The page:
WASHINGTON — President Obama told Senator Bernie Sanders in an Oval Office meeting on Thursday to channel the energy of his presidential campaign’s millions of supporters behind Hillary Clinton , and said that Mr. Sanders would play a central role in shaping the Democratic agenda if he did.
Less than an hour and a half later, Mr. Obama, who had tried to remain neutral in the race between Mr. Sanders and Mrs. Clinton, formally endorsed her.
Moving swiftly to unite his party after a primary campaign that has left many of Mr. Sanders’s supporters bitter and disillusioned, Mr. Obama, according to his aides, tried to mollify the maverick senator while prodding him to reorient his efforts against Mrs. Clinton into a broader bid to help Democrats in November.
There was no hint after the meeting that Mr. Sanders intended to challenge Mrs. Clinton for the nomination at next month’s convention, but hours later at a rally in Washington he urged voters there to go to the polls in their primary on Tuesday and to keep pushing for a political revolution.
After the White House meeting, Mr. Sanders vowed to take the ideas that have animated his campaign — addressing poverty and income inequality, increasing Social Security benefits, and reducing the role of money in politics — to the convention.
But he also announced plans to meet soon with Mrs. Clinton to discuss ways they could work together to defeat
Donald J. Trump, the presumptive Republican presidential nominee.
The meeting was the set piece of a day of choreographed political theater in which Democrats treated Mr. Sanders to a visit only slightly less elaborate than that of a head of state. The White House made sure that cameras were positioned to capture the president and the vanquished Vermonter strolling animatedly along the White House colonnade to the Oval Office for their meeting. Later, Mr. Sanders met with the Senate Democratic leadership before zooming up Massachusetts Avenue for an audience with Vice President Joseph R. Biden Jr. at his residence at the Naval Observatory.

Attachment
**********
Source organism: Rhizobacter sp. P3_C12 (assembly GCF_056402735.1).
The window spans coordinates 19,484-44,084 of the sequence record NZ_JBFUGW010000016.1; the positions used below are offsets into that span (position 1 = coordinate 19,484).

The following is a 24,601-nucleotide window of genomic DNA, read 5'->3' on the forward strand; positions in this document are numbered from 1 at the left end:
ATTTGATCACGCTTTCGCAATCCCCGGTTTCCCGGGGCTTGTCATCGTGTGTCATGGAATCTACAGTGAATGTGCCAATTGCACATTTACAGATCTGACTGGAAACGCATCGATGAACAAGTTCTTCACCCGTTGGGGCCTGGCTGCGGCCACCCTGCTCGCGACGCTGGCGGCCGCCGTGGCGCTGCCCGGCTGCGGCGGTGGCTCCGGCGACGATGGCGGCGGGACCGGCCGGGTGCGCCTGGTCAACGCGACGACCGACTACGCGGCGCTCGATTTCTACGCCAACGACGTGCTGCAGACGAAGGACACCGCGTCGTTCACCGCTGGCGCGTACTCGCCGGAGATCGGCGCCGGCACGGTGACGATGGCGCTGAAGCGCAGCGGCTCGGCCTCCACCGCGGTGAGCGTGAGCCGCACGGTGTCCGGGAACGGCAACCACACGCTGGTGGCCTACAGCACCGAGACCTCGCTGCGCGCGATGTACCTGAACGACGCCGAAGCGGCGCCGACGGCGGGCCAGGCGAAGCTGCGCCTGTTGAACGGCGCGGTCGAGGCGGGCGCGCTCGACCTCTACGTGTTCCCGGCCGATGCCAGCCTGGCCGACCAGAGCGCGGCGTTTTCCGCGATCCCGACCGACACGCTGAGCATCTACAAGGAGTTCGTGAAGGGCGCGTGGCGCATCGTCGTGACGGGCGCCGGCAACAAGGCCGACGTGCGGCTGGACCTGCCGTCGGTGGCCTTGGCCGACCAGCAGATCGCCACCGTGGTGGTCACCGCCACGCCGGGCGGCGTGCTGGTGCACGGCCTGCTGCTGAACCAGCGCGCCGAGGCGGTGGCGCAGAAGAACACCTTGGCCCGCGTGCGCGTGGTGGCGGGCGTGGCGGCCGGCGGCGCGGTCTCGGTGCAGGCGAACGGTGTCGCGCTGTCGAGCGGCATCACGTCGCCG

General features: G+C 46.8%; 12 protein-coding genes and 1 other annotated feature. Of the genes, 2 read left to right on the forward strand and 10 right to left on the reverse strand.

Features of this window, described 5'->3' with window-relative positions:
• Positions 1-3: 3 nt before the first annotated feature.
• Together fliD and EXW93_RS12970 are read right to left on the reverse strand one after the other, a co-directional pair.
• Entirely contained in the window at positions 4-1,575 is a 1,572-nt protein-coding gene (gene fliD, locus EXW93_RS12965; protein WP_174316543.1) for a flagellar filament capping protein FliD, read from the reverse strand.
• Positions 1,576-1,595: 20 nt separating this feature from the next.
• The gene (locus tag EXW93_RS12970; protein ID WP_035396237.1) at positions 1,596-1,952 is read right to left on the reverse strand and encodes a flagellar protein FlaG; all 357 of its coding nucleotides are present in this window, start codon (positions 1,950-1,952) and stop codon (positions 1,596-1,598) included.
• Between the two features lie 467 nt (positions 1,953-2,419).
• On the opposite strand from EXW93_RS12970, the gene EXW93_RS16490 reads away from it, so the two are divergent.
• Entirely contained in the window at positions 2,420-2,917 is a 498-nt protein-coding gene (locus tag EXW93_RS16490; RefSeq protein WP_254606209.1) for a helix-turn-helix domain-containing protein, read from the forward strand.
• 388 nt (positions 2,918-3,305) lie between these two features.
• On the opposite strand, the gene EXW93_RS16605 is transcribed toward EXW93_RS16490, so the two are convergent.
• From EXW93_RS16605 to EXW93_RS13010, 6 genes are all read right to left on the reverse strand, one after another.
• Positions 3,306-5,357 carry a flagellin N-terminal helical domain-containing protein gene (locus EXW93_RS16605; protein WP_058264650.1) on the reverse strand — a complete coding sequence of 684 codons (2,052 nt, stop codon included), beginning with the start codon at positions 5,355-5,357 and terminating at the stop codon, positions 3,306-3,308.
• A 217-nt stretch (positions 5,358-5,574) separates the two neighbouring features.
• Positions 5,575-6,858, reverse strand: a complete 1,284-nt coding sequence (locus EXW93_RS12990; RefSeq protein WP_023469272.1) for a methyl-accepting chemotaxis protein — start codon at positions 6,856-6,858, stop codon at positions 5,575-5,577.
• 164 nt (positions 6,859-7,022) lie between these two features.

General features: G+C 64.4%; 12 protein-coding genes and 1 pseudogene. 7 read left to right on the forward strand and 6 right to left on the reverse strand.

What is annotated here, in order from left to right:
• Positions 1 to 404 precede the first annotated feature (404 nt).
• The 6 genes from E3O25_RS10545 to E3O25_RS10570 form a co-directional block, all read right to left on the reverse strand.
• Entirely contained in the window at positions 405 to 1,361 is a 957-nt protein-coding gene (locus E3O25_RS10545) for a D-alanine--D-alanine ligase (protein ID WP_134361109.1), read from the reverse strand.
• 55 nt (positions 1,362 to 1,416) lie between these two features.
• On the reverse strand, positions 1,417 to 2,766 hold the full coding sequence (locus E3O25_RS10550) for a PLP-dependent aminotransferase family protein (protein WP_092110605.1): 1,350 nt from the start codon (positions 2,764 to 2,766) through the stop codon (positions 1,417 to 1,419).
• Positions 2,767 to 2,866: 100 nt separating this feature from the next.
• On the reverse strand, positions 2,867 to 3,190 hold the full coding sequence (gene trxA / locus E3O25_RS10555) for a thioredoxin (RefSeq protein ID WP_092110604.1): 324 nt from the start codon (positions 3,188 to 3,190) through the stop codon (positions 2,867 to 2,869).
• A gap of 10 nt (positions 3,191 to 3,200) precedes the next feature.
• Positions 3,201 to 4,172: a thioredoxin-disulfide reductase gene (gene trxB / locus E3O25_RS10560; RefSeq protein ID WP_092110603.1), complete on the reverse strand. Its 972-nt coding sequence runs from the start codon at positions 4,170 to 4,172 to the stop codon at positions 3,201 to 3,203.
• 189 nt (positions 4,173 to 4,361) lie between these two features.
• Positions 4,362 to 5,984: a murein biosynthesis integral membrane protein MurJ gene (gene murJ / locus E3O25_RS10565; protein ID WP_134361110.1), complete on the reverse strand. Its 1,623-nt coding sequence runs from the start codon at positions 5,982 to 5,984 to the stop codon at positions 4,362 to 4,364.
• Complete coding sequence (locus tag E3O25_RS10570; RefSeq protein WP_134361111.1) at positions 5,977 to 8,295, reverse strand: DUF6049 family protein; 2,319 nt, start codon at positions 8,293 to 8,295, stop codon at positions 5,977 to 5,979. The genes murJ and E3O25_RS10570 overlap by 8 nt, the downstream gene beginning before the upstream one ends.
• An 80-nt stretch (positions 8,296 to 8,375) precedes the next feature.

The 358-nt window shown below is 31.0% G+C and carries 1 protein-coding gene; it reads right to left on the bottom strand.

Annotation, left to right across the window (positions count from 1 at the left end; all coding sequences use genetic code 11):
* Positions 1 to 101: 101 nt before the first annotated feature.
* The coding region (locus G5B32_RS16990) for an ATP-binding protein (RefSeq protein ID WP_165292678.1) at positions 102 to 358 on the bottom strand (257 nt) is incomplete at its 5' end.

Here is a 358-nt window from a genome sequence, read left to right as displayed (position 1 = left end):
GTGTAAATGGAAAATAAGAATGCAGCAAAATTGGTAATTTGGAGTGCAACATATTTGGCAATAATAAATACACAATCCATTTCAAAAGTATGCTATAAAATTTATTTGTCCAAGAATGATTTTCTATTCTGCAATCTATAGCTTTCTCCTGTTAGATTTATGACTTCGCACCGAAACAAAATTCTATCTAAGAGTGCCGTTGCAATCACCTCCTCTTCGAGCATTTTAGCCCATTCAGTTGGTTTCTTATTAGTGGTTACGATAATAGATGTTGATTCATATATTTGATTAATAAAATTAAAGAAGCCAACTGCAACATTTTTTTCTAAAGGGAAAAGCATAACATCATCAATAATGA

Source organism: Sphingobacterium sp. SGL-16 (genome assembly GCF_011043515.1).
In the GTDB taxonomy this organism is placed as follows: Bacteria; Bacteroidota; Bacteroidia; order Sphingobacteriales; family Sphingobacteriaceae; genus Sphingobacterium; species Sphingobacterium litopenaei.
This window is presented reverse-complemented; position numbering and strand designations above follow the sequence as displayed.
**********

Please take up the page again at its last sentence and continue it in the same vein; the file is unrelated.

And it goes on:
Democrats were hoping that if they gave time and space to Mr. Sanders, he would not cause trouble for them at their convention in Philadelphia and would eventually endorse Mrs. Clinton. But Mr. Sanders spent much of his day using back entrances and side doors and ducking into stairwells to avoid reporters’ questions, clearly unwilling to talk in precise terms about his plans.
The road ahead was clearer for Mrs. Clinton, who on Thursday collected long-anticipated expressions of support from influential Democrats, including Senator Elizabeth Warren of Massachusetts, perhaps more of a favorite of the party’s liberals than even Mr. Sanders.
In a video posted on her campaign’s Facebook page shortly after Mr. Sanders departed the White House grounds to visit the Capitol, Mr. Obama described Mrs. Clinton as the most qualified candidate to seek the White House, and implored Democrats to come together to elect her after a divisive party primary.